You might think you don’t like gin. Think again.

By Courtney Runn, Photos by Mackenzie Smith Kelley

If you swore off gin after a bad experience in college or have simply skimmed past it on the menu for years, Madeline Ridgway will change your mind. As the bar-program director of Arrive East Austin Hotel’s Gin Bar, Ridgway doesn’t claim gin as her favorite (“It’s like [picking] your favorite child,” she exclaims.), but the spirit intrigues her and she’s on a mission to find a gin for every Austinite. And with more than 90 varieties behind her counter, she’s well-equipped.

If you’ve been turned off of gin, most likely you’ve been sipping London dry gin. The English first invented the concoction centuries ago as an attempt to riff off their Dutch neighbors’ juniper-flavored jenever. The result was a juniper-heavy drink that missed the intended mark. The English kept at their experiment, creating old Tom gin, a sweeter version of London dry gin.

As jenever’s derivatives traveled the world, they only acquired more unique flavor profiles and regulations. Most American-produced gins are new-style gin—a loosely regulated variety with only one requirement: to include juniper—whereas Plymouth gin is highly regulated, only claiming the name if produced in Plymouth, England, with specific botanicals and water from the Dartmouth reservoir. Varied in form, gin has experienced waves of popularity, rising in the 19th century when a dryer palate reigned in the United States but losing its status after World War II introduced the country to vodka.

Today, Ridgway laments that gin never quite recovered from vodka’s splashy debut. Opened last July, Gin Bar is her juniper soapbox. And she doesn’t just want to mix cocktails but explain them and help imbibers find the right flavor profile for their individual palates.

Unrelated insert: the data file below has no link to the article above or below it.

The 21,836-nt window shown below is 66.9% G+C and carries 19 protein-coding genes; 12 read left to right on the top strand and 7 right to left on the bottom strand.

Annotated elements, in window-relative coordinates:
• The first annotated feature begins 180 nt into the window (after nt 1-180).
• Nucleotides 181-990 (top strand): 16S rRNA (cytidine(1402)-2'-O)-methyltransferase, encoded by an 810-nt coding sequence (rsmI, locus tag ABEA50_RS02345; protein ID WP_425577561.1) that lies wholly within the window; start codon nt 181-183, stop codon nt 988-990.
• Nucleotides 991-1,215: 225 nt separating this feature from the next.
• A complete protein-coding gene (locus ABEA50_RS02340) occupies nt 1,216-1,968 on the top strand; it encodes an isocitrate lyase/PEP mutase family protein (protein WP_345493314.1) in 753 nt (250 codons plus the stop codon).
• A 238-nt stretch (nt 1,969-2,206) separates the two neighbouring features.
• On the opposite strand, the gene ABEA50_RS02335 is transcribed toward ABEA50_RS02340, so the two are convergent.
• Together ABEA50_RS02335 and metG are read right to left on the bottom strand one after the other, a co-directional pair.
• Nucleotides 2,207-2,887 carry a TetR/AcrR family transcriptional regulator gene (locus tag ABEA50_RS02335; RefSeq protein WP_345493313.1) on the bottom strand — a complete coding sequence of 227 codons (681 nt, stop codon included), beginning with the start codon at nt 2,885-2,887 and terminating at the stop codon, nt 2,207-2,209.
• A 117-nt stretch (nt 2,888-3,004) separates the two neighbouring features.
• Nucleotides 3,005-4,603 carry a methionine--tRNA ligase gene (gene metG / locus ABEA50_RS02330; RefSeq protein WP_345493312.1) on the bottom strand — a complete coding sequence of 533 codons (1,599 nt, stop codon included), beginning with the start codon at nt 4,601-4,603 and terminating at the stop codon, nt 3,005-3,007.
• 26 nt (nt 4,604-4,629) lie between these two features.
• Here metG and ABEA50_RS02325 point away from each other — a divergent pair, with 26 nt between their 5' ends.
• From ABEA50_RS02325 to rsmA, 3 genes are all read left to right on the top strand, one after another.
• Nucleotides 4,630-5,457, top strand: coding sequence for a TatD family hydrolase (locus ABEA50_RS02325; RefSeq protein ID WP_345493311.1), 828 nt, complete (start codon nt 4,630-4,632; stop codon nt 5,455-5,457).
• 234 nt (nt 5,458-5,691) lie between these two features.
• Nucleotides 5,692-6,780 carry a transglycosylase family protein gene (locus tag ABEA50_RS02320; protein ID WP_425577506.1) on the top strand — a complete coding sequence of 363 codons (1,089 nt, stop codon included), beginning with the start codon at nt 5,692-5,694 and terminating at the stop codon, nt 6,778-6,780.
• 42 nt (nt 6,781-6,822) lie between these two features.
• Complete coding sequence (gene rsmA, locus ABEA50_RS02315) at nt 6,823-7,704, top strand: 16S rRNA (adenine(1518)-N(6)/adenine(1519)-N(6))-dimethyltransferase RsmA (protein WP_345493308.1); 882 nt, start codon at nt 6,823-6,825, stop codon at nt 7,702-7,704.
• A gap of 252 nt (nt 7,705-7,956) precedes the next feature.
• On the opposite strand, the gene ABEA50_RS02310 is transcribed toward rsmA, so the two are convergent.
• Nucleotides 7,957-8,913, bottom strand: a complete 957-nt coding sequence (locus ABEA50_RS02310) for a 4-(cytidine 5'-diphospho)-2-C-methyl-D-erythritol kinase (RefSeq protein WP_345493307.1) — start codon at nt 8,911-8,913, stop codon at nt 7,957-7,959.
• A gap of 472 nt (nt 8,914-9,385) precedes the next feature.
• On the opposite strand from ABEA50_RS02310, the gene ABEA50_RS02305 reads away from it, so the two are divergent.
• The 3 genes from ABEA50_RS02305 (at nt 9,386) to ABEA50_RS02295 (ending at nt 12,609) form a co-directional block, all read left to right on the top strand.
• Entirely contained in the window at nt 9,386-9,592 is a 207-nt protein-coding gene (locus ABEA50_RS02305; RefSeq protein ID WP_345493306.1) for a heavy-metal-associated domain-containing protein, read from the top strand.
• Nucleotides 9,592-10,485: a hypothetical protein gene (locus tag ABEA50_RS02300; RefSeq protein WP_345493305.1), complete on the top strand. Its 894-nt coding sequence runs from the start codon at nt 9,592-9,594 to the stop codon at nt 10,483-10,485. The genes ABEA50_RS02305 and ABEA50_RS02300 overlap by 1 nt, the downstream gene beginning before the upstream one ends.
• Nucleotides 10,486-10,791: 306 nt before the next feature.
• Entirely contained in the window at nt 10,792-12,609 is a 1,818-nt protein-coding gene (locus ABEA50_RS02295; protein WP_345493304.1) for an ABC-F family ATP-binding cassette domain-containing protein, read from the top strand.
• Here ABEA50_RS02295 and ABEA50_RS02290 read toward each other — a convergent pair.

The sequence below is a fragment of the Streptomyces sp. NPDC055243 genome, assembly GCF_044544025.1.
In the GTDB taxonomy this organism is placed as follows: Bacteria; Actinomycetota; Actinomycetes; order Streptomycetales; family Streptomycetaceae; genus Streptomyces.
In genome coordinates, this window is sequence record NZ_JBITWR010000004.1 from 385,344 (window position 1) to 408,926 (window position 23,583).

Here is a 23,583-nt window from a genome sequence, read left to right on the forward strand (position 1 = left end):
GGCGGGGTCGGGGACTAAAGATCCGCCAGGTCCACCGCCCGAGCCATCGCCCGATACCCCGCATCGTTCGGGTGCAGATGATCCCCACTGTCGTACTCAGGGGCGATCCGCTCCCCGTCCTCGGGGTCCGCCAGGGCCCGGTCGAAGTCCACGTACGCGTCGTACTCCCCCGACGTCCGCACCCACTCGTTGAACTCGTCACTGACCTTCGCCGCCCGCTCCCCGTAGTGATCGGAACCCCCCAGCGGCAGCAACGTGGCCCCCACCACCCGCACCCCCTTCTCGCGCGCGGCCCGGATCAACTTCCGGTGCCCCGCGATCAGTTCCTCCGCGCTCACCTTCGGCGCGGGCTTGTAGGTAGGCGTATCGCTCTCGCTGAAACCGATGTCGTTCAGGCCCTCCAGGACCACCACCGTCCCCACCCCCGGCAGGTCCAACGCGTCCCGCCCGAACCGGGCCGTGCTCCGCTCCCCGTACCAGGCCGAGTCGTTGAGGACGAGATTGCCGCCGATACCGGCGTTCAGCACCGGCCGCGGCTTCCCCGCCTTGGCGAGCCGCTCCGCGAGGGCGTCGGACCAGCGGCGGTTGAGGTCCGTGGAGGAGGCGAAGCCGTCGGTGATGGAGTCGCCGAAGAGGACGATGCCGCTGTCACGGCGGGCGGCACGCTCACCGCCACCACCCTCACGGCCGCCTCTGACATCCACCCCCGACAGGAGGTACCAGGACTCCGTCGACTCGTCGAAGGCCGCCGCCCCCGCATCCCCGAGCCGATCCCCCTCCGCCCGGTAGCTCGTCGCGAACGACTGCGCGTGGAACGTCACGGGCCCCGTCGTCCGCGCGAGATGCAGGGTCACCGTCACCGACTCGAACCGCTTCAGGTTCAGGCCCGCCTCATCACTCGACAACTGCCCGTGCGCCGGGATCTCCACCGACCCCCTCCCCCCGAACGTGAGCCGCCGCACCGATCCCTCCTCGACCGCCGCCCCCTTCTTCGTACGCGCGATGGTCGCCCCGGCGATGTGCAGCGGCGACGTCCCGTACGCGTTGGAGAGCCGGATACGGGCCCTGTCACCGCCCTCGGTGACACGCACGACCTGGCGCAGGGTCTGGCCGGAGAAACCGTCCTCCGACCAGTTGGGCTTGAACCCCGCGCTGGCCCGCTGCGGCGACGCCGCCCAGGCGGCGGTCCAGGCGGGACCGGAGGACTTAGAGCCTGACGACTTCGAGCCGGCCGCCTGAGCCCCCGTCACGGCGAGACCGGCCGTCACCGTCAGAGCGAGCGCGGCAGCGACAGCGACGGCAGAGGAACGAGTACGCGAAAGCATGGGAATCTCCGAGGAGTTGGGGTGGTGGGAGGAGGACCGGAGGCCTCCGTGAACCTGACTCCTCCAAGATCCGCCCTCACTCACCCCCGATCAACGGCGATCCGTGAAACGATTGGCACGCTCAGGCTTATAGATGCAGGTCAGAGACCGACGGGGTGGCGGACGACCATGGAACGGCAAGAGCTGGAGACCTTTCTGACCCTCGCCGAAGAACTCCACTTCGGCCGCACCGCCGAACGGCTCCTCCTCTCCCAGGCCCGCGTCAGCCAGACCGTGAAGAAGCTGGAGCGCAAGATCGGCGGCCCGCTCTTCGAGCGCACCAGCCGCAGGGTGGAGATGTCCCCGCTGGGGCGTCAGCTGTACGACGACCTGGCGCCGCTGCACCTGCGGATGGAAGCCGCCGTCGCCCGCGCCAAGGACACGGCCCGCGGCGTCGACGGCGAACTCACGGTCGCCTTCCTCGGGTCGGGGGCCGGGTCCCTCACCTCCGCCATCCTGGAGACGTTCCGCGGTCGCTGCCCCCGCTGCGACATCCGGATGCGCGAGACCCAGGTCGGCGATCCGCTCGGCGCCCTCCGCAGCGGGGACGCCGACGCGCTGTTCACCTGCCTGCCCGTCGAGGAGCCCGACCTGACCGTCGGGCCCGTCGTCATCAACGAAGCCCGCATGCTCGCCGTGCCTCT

“If you make these assumptions that you don’t like things, then you never learn what you do like,” she says. “You shut yourself off to a lot of experiences that could be awesome for you.”

Before ordering a drink or stocking the bar cart, Ridgway hopes women will visit Gin Bar and ask for samples, explore flavors and engage with her instead of opting for a go-to drink order. For Ridgway, “gin is all about education,” and her class is always in session

Gins for the Non-gin Drinker

If you like vodka, try old Tom gin.

If you like whiskey, try Ransom old Tom gin or Tom Cat Gin.

If you like tequila, try Pierde Almas mezcal-gin or Gracias a Dios agave gin.

If you like mezcal, try Letherbee Autumnal Gin.

If you like rum, try Bobby’s Schiedam Dry Gin.

If you want to shop local, try Still Austin Whiskey Coor Treaty Oak.

Madeline Ridgway Makes The Daisy - Gin Bar

Gin Pairings

charcuterie, strong cheeses, cucumber sandwiches, spicy food

Gin Mixers for Your Bar Cart

Fever-Tree Premium Indian Tonic Water flavored tonic, bitters, fortified wines

Gin Three Ways

The Aviation - Gin Bar

The Aviation

1 1/2 ounces Empress 1908 Gin
1/4 ounce Luxardo Maraschino
1/4 ounce simple syrup
3/4 ounce lemon juice

1. Shake and strain the ingredients into a cocktail glass.

2. Garnish with a cherry.

Tom Collins - Austin Woman Magazine - Gin Bar

Tom Collins

1 1/2 ounces Hayman’s Old Tom Gin
3/4 ounce simple syrup
3/4 ounce lemon juice
2 ounces soda water 

1. Build the ingredients in a Collins glass with ice and give a quick stir.

2. Garnish with an orange and a cherry.

The Daisy - Gin Bar

The Daisy

1 1/2 ounces Gracias a Dios Agave Gin
1/4 ounce yellow chartreuse
1/2 ounce agave syrup
3/4 ounce lemon juice

1. Shake all ingredients with ice then strain the cocktail into a Nick and Nora glass.

2. Garnish with a lemon peel.



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